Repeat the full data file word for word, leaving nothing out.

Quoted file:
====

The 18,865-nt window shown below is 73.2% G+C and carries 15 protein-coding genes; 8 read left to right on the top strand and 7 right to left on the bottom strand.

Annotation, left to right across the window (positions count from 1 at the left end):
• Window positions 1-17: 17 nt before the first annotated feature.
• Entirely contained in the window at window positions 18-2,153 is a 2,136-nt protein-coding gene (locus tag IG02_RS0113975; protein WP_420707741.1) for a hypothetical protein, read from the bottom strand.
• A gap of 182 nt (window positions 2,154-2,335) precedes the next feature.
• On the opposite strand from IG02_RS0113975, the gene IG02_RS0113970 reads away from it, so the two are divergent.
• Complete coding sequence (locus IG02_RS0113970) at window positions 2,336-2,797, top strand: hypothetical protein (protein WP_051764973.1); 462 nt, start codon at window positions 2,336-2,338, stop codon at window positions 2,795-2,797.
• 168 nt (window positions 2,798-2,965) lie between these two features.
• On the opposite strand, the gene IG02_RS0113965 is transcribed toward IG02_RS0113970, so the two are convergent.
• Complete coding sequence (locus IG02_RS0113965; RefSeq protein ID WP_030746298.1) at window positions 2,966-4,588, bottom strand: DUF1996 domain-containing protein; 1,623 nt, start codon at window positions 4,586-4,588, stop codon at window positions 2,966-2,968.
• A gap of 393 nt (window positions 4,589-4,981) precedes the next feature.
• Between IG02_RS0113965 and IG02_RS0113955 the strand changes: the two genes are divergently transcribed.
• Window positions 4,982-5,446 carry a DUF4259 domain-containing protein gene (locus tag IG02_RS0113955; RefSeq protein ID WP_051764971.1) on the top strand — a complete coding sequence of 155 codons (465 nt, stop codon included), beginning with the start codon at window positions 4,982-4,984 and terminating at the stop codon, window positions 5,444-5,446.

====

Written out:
The 18,865-nt window shown below is 73.2% G+C and carries 15 protein-coding genes; 8 read left to right on the top strand and 7 right to left on the bottom strand.

Annotation, left to right across the window (positions count from 1 at the left end):
• Window positions 1-17: 17 nt before the first annotated feature.
• Entirely contained in the window at window positions 18-2,153 is a 2,136-nt protein-coding gene (locus tag IG02_RS0113975; protein WP_420707741.1) for a hypothetical protein, read from the bottom strand.
• A gap of 182 nt (window positions 2,154-2,335) precedes the next feature.
• On the opposite strand from IG02_RS0113975, the gene IG02_RS0113970 reads away from it, so the two are divergent.
• Complete coding sequence (locus IG02_RS0113970) at window positions 2,336-2,797, top strand: hypothetical protein (protein WP_051764973.1); 462 nt, start codon at window positions 2,336-2,338, stop codon at window positions 2,795-2,797.
• 168 nt (window positions 2,798-2,965) lie between these two features.
• On the opposite strand, the gene IG02_RS0113965 is transcribed toward IG02_RS0113970, so the two are convergent.
• Complete coding sequence (locus IG02_RS0113965; RefSeq protein ID WP_030746298.1) at window positions 2,966-4,588, bottom strand: DUF1996 domain-containing protein; 1,623 nt, start codon at window positions 4,586-4,588, stop codon at window positions 2,966-2,968.
• A gap of 393 nt (window positions 4,589-4,981) precedes the next feature.
• Between IG02_RS0113965 and IG02_RS0113955 the strand changes: the two genes are divergently transcribed.
• Window positions 4,982-5,446 carry a DUF4259 domain-containing protein gene (locus tag IG02_RS0113955; RefSeq protein ID WP_051764971.1) on the top strand — a complete coding sequence of 155 codons (465 nt, stop codon included), beginning with the start codon at window positions 4,982-4,984 and terminating at the stop codon, window positions 5,444-5,446.